17,682

20,113

21,999

23,825

22,831

-4.2%

Business Terminations (SOS)

NA

NA

NA

2,880

2,984

4,328

4,500

4,651

5,265

6,173

17.2%

STATE TAX COLLECTIONS (mil.$)

Total All Taxes

$5,765.2

$6,141.9

$6,424.1

$6,846.9

$7,258.2

$7,698.7

$8,237.6

$8,502.9

$8,982.3

$9,192.1

2.3%

Corporate Tax

$663.6

$719.3

$698.9

$750.1

$669.4

$639.5

$628.1

$573.9

$591.4

$474.7

-19.7%

Personal Income Tax

$2,255.2

$2,475.5

$2,517.4

$2,646.7

$2,791.0

$3,083.9

$3,497.9

$3,727.8

$4,132.8

$4,550.3

10.1%

Real Estate Conveyance Tax

$51.7

$57.8

$62.4

$61.2

$67.4

$85.2

$97.6

$109.7

$112.5

$111.0

-1.3%

Sales & Use Tax

$1,997.8

$2,100.5

$2,267.3

$2,400.8

$2,264.9

$2,410.5

$2,550.5

$2,683.0

$2,839.1

$2,824.6

-0.5%

Indian Gaming Payments

NA

$80.0

$129.8

$144.2

$166.9

$231.7

$276.2

$303.8

$327.1

$350.4

7.1%

TOURISM AND TRAVEL

Info Center Visitors

NA

NA

397,296

538,535

545,026

550,958

605,939

602,013

620,119

659,729

6.4%

Major Attraction Visitors (000s)

1,844.8

1,843.1

1,856.7

1,930.1

1,648.9

1,752.4

2,017.7

2,083.0

1,990.2

1,845.4

-7.3%

Air Passenger Count (000s)

4,579.5

4,570.7

4,662.5

4,998.0

5,377.8

5,421.9

5,636.5

6,335.8

7,338.7

6,888.0

-6.1%

Indian Gaming Slots (mil.$)

NA

$2,986

$5,692

$7,278

$9,221

$12,211

$13,906

$15,188

$16,079

$17,159

6.7%

* 2001 total is estimated by Connecticut Department of Labor; NA: Not Available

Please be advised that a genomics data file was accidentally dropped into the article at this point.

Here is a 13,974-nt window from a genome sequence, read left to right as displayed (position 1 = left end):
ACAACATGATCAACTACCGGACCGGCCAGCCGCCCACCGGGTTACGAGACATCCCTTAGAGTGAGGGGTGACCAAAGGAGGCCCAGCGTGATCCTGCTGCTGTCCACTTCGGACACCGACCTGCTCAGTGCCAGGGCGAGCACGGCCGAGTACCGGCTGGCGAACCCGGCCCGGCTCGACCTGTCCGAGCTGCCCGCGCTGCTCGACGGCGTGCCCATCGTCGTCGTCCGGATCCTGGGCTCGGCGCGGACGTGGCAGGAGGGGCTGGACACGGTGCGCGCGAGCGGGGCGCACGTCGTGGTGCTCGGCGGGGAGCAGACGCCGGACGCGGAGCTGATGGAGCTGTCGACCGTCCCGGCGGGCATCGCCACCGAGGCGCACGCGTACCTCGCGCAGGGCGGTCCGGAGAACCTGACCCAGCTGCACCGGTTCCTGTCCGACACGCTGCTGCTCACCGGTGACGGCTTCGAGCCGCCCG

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Confidence in Connecticut Business Climate Sustained

The latest first quarter 2002 Business Climate Index, released by the DECD, decreased slightly to 66.4, from 69.0 in the fourth quarter 2001 survey. The Index has a maximum score of 100, meaning that all businesses in the state are completely confident. The score of 66.4 indicates that two thirds of Connecticut businesses are confident with current economic conditions.

Connecticut businesses remain confident about the U.S. and Connecticut economies, with the overall mean ranking on the one- to eight-point scale for the U.S. economy at 4.87, and for the Connecticut economy, 5.05.

Just over two thirds (67%) are either very or somewhat confident in the U.S. economy and about two thirds (65%) are either very or somewhat confident in the Connecticut economy, over the next few years. An even larger majority of businesses continues to express confidence in their own business with 77% of businesses saying they are either very (47%) or somewhat (30%) confident in their future.

Compared to other states, a majority of businesses feel that Connecticut is about the same or a better place to run their business, with 80% or more rating Connecticut as better or about the same as other states.

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Housing Update

Commissioner James F. Abromaitis of the Connecticut Department of Economic and Community Development today announced that Connecticut communities authorized 601 new housing units in January 2002, a 29.2 percent decrease compared to January of 2001 when 849 units were authorized. This decrease may be attributed to the one large complex of 341 units permitted in Stamford in January 2001.

The Department further indicated that the 601 units permitted in January 2002 represent a 5.5 percent decrease from the 636 units permitted in December 2001.

Clinton led all Connecticut communities with 26 units, followed by Vernon with 22 and Danbury with 21 units. The Stamford Labor Market Area (LMA) recorded the biggest reduction in authorized units in January (329), a 90 percent decrease compared to a year ago. From a county perspective, all but Fairfield (down 321 units) and Hartford (down 5 units) counties surpassed last year's levels.

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Published by the Connecticut Department of Labor, Office of Research
Last Updated: October 15, 2002